Real Time Digital Filters can be used to filter a measured signal in real time. Filter characteristics can be defined by the user to meet the requirements of a specific application. Real-time digital filters are applied in the data conditioning phase. The filters are designed with a graphic design tool and then uploaded to the front-end for real-time calculation. The graphic design tool defines the filter performance vertical axis with a dB scale. The horizontal axis is defined as relative frequency.
For example, a user might want to look at the energy distribution for a specific band of frequencies over time instead of for the entire frequency spectrum. This can be done by creating a band-pass filter and then applying an RMS estimator to the output of the filter.
The figure below shows a graphical representation of the process used to define a real time filter in the EDM software. The icon on the left, CH1 represents the native measured time stream. It is connected to an IIR Filter which computes a signal named iirfilter (ch1) which is connected to an RMS estimator. The output of the RMS estimator is a signal named rms(iirfilter(ch1)).
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The Real Time Digital Filters option includes three types of digital filters: Finite Impulse Response (FIR), Infinite Impulse Response (IIR) and decimation filters. For the FIR and IIR filters you can specify: low-pass, high-pass, band-pass or band-stop filters with several different methods.
This chapter first explains some filter design theory and then introduces filter operations within the EDM and the Spider hardware.
The goal of filter design is to calculate a series of filter coefficients based on user specified criteria. The criteria are often described by following variables:
Number of filter coefficients: this is also known as the order of the filter. The filter order defines how many coefficients are required to define the filter. A lower order filter consists has fewer coefficients. A low order filter responds faster than a higher order filter so there are fewer time lags between the input and output of the filter.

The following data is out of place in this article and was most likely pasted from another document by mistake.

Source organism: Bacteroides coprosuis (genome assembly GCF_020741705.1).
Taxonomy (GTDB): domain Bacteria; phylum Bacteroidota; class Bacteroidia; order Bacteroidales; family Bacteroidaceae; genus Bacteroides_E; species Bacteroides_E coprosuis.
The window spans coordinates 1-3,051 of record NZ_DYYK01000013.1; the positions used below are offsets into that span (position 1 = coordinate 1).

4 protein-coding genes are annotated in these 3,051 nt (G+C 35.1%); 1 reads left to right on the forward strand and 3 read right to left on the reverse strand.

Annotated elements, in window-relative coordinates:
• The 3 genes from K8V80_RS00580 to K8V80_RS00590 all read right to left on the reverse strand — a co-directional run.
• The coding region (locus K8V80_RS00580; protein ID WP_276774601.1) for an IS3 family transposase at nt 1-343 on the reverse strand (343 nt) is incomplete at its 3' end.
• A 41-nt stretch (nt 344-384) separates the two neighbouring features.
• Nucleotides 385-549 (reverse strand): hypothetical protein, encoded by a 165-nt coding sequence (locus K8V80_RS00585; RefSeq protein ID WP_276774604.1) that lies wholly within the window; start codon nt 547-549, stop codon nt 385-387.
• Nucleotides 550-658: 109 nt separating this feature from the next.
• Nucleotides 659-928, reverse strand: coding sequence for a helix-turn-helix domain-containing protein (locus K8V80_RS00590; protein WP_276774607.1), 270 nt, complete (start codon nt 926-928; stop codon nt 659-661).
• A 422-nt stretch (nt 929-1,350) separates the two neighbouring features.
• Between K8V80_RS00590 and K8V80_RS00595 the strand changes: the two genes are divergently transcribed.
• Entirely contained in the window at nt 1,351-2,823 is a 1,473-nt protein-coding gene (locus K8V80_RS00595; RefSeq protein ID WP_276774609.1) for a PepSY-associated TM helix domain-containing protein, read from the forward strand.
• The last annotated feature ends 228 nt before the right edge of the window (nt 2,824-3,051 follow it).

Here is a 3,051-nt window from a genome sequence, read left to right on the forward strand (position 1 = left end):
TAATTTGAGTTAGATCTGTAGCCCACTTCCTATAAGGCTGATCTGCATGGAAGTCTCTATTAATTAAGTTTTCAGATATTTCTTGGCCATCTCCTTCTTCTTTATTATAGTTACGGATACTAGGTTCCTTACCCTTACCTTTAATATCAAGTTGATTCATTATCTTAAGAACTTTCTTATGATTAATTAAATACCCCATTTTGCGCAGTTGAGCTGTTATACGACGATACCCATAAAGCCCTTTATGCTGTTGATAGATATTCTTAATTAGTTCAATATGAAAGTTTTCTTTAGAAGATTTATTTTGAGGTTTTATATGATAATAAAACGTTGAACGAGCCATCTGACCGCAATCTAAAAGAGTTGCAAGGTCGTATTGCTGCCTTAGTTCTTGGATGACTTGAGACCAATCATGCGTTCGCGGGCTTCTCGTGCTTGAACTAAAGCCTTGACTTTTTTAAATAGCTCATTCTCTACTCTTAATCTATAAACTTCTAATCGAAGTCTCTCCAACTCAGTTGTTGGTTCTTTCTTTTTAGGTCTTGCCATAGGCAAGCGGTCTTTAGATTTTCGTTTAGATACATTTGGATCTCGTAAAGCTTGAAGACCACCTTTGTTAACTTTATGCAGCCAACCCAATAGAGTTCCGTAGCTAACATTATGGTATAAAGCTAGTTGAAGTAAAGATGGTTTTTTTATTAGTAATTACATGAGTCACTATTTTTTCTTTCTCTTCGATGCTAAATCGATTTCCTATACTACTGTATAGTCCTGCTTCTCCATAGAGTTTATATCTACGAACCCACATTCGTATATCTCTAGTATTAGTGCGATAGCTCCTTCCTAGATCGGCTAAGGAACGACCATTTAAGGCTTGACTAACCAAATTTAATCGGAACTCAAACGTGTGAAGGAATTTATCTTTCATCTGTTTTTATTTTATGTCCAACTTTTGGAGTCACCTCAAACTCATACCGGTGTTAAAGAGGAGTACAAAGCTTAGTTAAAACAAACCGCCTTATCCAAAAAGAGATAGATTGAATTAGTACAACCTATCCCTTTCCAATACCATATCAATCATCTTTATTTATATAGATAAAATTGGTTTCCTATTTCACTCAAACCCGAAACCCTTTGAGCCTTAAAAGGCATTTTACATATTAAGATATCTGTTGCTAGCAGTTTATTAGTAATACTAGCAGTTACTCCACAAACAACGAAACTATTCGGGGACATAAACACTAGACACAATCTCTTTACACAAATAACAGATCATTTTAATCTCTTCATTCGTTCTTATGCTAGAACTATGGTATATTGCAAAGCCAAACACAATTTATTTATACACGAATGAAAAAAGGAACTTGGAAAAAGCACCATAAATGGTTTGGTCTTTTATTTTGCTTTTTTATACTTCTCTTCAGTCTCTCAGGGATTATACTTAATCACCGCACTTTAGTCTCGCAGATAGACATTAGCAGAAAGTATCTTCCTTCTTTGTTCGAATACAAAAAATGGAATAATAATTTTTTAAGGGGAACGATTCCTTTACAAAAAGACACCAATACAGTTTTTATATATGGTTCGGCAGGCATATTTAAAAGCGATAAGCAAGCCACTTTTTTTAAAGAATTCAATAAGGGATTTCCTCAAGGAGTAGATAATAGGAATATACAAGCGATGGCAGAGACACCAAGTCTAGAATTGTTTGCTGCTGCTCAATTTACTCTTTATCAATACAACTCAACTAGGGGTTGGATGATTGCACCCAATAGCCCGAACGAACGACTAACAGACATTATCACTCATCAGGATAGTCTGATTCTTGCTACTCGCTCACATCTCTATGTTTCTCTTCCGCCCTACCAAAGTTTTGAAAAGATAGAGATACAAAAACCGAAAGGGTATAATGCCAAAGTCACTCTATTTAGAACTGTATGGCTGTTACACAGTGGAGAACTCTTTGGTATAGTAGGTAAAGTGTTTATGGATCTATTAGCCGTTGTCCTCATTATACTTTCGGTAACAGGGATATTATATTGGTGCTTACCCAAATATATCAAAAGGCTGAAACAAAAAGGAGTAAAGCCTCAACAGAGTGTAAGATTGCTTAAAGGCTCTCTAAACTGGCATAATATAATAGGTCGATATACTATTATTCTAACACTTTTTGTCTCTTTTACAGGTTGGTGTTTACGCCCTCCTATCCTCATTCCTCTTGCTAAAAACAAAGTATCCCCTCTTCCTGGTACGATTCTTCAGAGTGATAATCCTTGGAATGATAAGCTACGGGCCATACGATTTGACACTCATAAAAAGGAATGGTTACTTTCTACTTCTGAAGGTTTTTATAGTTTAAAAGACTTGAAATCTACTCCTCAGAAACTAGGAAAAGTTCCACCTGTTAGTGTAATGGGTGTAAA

Cutoff frequencies: For low-pass or high-pass filters, only one cutoff frequency is needed. Band-pass or band-stop filters require two cutoff frequencies to fully define the filter shape. Figure 172 shows a typical band-pass filter design with the two cutoff frequencies set to approximately 0.1 and 0.2 Hz.
Stop-Band Attenuation: This specification defines how much of the input signal is cut out of the output at the rejected frequencies. In theory, the higher the attenuation the better the filter. The stop-band attenuation is greater than 40 dB as seen from the highest side lobe just below 0.25 Hz.
Pass-Band Ripple: Ripple is an unavoidable characteristic if a digital filter. It refers to the fluctuation in the filter shape outside the transition frequencies. If a very flat filter is required then it can be specified by choosing a very low ripple. In Figure 172, the ripple is seen in the stop band but no ripple is evident in the pass-band. Ideally the pass-band should be very flat and some ripple is tolerable in the stop-band.
Width of transition bands: This refers to the filter shape between a band-pass and a stop-band region. Ideally this transition band should be very small. However, a very narrow transitional band requires a higher order filter which affects the filter response time and can also affect ripple. The transition bands are between 0.05 to 0.1 and 0.2 to 0.25.
In most cases filter design includes making trade offs between minimizing the filter order, ripple, transition band-width, and response time. Not all can be satisfied at the same time. Filter design can be an iterative process and experience is helpful.